“It doesn't matter if we Spaniards do not have enough children, as long as foreign migrants come to Spain and have kids here,” the head of a major conservative Spanish think tank said to me a couple of years ago. I had suggested to him that the center-right Partido Popular—now the governing party in Spain—promote pro-natal policies.
But can immigration really make up for Spain’s growing birth deficit? Since 2011, when we had our conversation, both Spaniards and migrants have had fewer children each year. In part because of the ongoing economic recession, there were 10% fewer children born in 2013 than in 2011. Moreover, more people migrated out of Spain than migrated into it during this period. The net migration flow was negative, not positive.
Tylenol is great for relieving the pain of a headache, but it won’t cure a brain tumor. In fact, by masking the pain, it might stop us from finding out that we have a tumor and seek treatment for it. It might, in this way, actually kill us.
Many Europeans view immigration the way that people with a headache view Tylenol. The immigrants flooding into Europe mask the pain of the aging native population with its huge baby deficit. It disguises the ugly core demographic numbers, and gives politicians and the public an excuse to avoid taking the real steps necessary to avoid committing demographic suicide.
Europe and Japan are the frontrunners in this race to oblivion. Both have populations that are dramatically shrinking and aging. Low birth rates and increased life expectancy are both responsible, but what the demographers call “lowest low fertility” accounts for the bulk of the problem.
In the official published statistics, foreign immigrants and their locally born children partially cover up a very inconvenient truth: native European populations are ageing at historically unprecedented speeds. They are shrinking, or on the verge of shrinking, because two generations of Europeans have failed to have enough children to replace themselves. Foreign migrants partially mask this pain, making European (and US) demographic statistics look better than they otherwise would. Immigrants provide:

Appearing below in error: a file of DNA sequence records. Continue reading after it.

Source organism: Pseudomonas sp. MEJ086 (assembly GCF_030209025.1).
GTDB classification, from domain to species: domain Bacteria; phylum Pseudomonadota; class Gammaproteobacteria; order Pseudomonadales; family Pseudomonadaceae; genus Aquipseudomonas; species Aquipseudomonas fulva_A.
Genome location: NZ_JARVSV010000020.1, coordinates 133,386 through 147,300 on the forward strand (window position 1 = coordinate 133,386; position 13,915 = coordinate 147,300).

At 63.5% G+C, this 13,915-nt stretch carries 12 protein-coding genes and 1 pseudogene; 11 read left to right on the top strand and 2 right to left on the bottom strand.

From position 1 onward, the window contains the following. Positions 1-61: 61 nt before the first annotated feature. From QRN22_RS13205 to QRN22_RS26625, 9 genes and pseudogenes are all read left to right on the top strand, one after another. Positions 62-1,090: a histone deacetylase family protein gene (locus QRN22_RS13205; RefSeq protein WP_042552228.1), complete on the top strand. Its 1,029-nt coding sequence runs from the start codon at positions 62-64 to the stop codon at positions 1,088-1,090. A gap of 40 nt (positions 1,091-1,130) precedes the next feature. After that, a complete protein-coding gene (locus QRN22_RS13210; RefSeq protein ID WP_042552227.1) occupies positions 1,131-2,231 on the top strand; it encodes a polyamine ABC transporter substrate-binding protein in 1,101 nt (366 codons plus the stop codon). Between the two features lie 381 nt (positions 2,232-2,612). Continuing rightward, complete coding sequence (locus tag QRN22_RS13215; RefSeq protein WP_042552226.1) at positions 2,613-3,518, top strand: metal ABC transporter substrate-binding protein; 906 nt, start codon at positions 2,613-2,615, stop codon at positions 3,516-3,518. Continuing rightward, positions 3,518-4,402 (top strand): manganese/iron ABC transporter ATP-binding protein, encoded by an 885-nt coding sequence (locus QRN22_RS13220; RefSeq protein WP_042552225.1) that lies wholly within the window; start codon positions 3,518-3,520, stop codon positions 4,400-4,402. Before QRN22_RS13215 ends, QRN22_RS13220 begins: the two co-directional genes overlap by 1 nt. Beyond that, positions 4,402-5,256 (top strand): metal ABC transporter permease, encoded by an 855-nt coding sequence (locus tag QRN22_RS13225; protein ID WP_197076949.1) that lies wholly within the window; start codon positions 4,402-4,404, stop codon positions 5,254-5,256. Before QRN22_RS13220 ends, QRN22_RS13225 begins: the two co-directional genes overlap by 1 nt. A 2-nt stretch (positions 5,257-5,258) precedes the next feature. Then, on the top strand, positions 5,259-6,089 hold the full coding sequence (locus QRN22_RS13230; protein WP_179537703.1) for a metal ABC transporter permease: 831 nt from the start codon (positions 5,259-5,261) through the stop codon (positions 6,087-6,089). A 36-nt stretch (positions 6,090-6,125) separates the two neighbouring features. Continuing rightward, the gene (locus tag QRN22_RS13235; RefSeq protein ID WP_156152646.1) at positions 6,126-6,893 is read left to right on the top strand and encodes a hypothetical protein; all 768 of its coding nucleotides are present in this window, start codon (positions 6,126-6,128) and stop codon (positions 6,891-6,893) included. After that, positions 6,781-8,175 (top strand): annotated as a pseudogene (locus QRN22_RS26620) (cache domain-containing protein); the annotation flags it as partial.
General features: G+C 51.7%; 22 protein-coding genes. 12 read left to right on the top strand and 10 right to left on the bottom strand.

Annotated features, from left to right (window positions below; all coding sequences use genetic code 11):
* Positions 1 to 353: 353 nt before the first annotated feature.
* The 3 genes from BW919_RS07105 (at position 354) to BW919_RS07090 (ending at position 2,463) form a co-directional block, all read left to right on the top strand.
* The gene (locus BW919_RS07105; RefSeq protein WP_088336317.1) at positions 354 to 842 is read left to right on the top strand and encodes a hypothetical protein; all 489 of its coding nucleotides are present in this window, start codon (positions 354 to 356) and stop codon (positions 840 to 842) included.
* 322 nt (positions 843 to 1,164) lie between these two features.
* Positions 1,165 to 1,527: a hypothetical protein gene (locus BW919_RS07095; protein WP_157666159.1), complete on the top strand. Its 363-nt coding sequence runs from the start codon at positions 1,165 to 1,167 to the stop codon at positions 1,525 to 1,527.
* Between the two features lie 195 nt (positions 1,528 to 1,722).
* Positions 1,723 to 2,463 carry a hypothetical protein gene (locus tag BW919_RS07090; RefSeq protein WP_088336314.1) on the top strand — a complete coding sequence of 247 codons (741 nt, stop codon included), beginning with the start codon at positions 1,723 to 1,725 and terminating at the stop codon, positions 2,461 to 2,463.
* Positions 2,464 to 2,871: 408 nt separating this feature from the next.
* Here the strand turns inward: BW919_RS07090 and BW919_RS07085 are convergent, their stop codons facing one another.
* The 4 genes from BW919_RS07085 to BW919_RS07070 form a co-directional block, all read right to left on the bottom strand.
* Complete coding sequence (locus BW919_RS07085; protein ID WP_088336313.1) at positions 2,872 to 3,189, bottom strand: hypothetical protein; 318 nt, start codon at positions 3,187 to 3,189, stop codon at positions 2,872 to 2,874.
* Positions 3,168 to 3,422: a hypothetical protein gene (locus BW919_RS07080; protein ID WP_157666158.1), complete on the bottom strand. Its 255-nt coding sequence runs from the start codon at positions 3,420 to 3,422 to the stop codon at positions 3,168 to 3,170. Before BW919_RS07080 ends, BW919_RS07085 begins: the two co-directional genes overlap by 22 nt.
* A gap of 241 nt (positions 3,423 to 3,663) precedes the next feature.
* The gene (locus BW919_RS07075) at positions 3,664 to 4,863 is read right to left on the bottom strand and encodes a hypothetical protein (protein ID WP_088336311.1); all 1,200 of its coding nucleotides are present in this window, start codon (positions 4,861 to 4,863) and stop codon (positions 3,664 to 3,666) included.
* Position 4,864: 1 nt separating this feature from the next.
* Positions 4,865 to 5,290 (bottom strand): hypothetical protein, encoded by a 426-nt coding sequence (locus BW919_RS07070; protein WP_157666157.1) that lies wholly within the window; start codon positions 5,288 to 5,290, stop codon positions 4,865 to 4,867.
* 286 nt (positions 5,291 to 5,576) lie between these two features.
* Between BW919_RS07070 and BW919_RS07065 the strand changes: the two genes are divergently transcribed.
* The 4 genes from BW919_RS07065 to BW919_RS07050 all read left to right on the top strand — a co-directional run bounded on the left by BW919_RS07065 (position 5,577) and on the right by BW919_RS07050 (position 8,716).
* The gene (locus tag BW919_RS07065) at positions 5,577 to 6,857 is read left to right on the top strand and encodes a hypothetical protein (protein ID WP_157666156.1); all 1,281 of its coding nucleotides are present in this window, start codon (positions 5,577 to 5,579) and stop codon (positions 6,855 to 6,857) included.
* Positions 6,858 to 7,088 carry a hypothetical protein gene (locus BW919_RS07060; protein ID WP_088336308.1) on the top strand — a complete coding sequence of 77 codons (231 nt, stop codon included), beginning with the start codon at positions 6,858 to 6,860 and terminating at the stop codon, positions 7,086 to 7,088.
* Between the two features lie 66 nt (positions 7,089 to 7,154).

More people: this is especially valuable in countries whose native population is already decreasing. For instance, the population of Spain was about to start shrinking 15 years ago, but 6 million foreign immigrants, who had over 1 million children, forestalled this. As a result, the country’s population grew by 15%, instead of shrinking.
A significant number of additional births: Immigrants have high birth rates, accounting for from 15% to 40% of all children born in European countries. For instance, the mothers of over 35% of all the babies born in Switzerland were born abroad. This number is 30% in Belgium and Austria, 25% in the UK, Sweden, and Norway, 22% in Spain, and 20% in France. In Spain, there are provinces where 35% – 40% of babies come from foreign-born parents, often Morocco.
“Natural population change” improved: The difference between births and deaths—the so-called “natural population change”—is generally increased by migrants. They add a significant number of births, but die proportionally less than natives. This is because they arrive in their new country when they are 20 to 50 years old, and their mortality rates are much lower than those of 65 years and over. This contribution is especially valuable in countries like Germany, Italy, Spain, Austria or Switzerland, whose native populations are already shrinking. Moreover, in nations like Switzerland, Spain or Denmark, populations are still growing because of lots of immigrant babies and relative few immigrant deaths.
Average age of population decreased: Immigrants are younger than natives, especially in countries with aging populations like Germany, Italy or Spain. For instance, the average age of people in Spain is 42 years, but the average increases to 43 years if we only consider the native inhabitants, and climbs to 44 if we just count Spanish natives and their children.